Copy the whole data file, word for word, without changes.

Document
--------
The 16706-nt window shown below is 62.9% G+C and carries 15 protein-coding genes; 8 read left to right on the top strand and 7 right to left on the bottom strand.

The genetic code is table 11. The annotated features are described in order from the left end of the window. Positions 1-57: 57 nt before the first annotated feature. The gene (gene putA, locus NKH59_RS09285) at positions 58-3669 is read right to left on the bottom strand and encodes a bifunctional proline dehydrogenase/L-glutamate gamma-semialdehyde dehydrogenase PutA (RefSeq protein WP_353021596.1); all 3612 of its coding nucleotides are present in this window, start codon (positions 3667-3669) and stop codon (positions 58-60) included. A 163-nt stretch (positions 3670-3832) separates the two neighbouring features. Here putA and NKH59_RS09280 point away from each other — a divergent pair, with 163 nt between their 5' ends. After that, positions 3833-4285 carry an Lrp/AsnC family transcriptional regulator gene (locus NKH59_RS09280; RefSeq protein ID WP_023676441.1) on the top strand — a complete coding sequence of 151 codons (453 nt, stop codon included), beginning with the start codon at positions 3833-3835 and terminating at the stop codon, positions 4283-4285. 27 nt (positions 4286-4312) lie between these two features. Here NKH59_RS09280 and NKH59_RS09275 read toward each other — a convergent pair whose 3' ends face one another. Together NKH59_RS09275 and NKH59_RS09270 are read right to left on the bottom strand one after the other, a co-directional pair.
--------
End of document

The 16706-nt window shown below is 62.9% G+C and carries 15 protein-coding genes; 8 read left to right on the top strand and 7 right to left on the bottom strand.

The genetic code is table 11. The annotated features are described in order from the left end of the window. Positions 1-57: 57 nt before the first annotated feature. The gene (gene putA, locus NKH59_RS09285) at positions 58-3669 is read right to left on the bottom strand and encodes a bifunctional proline dehydrogenase/L-glutamate gamma-semialdehyde dehydrogenase PutA (RefSeq protein WP_353021596.1); all 3612 of its coding nucleotides are present in this window, start codon (positions 3667-3669) and stop codon (positions 58-60) included. A 163-nt stretch (positions 3670-3832) separates the two neighbouring features. Here putA and NKH59_RS09280 point away from each other — a divergent pair, with 163 nt between their 5' ends. After that, positions 3833-4285 carry an Lrp/AsnC family transcriptional regulator gene (locus NKH59_RS09280; RefSeq protein ID WP_023676441.1) on the top strand — a complete coding sequence of 151 codons (453 nt, stop codon included), beginning with the start codon at positions 3833-3835 and terminating at the stop codon, positions 4283-4285. 27 nt (positions 4286-4312) lie between these two features. Here NKH59_RS09280 and NKH59_RS09275 read toward each other — a convergent pair whose 3' ends face one another. Together NKH59_RS09275 and NKH59_RS09270 are read right to left on the bottom strand one after the other, a co-directional pair.